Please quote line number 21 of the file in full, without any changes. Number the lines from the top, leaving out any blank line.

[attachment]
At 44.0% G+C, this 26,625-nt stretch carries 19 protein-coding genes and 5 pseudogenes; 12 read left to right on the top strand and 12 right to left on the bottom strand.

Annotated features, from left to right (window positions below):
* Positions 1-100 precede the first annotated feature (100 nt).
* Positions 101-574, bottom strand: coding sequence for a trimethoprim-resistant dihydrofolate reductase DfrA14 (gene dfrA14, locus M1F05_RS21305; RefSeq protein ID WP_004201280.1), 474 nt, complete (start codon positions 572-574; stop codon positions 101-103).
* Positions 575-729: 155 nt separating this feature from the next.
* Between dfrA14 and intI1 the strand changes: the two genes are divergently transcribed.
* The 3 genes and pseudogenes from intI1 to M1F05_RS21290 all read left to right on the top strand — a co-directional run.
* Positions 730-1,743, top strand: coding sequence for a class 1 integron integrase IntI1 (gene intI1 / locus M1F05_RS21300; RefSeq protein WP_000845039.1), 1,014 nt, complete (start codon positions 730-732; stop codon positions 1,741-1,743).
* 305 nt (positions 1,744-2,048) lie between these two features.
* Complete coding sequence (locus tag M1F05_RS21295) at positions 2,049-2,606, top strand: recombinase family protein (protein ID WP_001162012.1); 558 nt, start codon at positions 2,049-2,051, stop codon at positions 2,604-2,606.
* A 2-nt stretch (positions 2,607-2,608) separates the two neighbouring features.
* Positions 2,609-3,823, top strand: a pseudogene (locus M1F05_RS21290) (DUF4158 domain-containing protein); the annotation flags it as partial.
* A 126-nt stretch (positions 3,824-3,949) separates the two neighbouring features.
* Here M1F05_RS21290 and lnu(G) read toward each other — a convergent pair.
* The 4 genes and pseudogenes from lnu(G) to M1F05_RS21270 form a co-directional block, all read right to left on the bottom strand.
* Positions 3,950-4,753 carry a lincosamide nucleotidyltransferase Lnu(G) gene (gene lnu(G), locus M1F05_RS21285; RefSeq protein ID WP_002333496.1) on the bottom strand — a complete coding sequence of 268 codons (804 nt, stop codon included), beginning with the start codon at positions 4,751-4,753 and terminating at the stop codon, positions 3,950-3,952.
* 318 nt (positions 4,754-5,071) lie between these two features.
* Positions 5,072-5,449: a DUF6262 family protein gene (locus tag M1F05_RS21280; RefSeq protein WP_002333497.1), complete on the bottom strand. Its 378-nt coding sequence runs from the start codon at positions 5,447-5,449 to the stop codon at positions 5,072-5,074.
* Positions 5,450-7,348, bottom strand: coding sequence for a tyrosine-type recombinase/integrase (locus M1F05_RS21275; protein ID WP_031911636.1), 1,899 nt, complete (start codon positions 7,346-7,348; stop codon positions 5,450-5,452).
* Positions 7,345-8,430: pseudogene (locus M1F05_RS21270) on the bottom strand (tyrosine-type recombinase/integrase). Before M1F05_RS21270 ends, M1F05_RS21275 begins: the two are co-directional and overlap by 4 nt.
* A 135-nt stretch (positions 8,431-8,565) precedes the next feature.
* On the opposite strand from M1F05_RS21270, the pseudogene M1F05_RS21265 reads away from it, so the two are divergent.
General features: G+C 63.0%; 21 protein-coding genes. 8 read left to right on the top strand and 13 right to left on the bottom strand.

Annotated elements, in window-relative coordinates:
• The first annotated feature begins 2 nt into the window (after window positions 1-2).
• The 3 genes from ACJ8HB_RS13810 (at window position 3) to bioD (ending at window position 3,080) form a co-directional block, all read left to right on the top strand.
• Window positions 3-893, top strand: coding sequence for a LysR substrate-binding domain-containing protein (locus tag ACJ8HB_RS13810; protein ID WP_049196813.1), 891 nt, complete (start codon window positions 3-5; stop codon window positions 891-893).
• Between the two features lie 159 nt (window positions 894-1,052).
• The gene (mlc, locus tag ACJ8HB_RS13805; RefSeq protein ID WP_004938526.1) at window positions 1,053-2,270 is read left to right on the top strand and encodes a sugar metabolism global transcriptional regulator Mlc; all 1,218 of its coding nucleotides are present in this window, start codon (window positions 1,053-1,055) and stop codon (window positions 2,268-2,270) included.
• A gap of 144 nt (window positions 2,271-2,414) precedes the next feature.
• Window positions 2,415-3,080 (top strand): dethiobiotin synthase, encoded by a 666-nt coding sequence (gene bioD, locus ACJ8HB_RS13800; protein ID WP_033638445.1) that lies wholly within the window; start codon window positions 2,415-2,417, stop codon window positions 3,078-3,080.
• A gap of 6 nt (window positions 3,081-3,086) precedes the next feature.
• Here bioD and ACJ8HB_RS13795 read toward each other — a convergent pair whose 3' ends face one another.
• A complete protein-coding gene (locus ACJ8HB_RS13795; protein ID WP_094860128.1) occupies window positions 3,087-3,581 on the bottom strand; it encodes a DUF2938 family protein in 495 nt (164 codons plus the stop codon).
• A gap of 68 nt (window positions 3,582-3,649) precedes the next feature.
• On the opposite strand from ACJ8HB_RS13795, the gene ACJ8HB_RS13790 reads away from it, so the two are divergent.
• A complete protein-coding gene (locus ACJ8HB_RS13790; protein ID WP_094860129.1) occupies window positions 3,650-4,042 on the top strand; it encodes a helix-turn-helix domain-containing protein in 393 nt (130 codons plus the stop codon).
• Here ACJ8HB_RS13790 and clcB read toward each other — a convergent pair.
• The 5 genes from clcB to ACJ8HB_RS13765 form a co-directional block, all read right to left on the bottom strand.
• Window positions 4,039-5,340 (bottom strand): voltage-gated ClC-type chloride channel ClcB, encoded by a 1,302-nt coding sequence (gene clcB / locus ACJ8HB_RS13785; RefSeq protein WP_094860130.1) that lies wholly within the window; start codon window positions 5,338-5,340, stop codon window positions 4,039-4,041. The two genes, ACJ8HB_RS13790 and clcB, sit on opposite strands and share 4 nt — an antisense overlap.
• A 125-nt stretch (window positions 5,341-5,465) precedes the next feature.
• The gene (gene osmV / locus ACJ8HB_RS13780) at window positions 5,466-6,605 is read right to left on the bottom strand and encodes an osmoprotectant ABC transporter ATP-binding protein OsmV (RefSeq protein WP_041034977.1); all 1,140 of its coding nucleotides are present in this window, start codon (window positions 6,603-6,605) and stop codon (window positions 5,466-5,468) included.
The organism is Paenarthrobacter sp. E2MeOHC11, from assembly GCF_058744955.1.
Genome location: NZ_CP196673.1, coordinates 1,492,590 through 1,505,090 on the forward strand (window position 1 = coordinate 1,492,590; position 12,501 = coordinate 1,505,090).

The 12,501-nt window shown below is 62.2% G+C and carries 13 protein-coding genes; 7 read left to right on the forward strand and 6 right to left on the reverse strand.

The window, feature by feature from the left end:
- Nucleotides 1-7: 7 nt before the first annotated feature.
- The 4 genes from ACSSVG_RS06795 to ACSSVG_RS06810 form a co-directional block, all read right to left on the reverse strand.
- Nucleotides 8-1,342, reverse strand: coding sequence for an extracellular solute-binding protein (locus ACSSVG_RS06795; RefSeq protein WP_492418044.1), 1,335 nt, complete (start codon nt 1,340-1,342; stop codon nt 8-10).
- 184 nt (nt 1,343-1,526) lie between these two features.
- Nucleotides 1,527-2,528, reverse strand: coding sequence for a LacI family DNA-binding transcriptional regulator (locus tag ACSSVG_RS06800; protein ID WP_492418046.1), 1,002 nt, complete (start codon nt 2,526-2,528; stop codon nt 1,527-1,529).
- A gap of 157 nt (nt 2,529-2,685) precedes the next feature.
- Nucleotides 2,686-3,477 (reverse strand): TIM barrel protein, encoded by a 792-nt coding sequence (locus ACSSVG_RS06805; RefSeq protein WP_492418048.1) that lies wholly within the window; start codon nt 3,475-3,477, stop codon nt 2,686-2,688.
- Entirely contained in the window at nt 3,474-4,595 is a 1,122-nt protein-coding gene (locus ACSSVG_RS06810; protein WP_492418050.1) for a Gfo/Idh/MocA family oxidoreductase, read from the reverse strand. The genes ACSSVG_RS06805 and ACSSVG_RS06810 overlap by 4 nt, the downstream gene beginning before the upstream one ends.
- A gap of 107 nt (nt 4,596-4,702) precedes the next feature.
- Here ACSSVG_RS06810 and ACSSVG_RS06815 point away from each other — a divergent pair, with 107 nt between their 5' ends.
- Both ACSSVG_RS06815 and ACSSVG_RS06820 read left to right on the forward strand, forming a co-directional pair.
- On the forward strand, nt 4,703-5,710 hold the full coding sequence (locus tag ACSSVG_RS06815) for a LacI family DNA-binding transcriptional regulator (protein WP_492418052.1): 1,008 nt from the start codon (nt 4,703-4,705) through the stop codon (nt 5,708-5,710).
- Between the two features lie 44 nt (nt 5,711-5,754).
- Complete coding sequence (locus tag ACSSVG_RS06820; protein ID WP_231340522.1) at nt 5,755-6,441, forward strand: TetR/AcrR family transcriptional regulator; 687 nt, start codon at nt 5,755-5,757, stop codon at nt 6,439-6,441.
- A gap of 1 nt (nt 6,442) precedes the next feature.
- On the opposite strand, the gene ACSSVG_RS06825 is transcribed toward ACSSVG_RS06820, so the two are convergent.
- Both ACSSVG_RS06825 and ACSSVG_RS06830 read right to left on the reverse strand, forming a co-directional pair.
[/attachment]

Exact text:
* A 135-nt stretch (positions 8,431-8,565) precedes the next feature.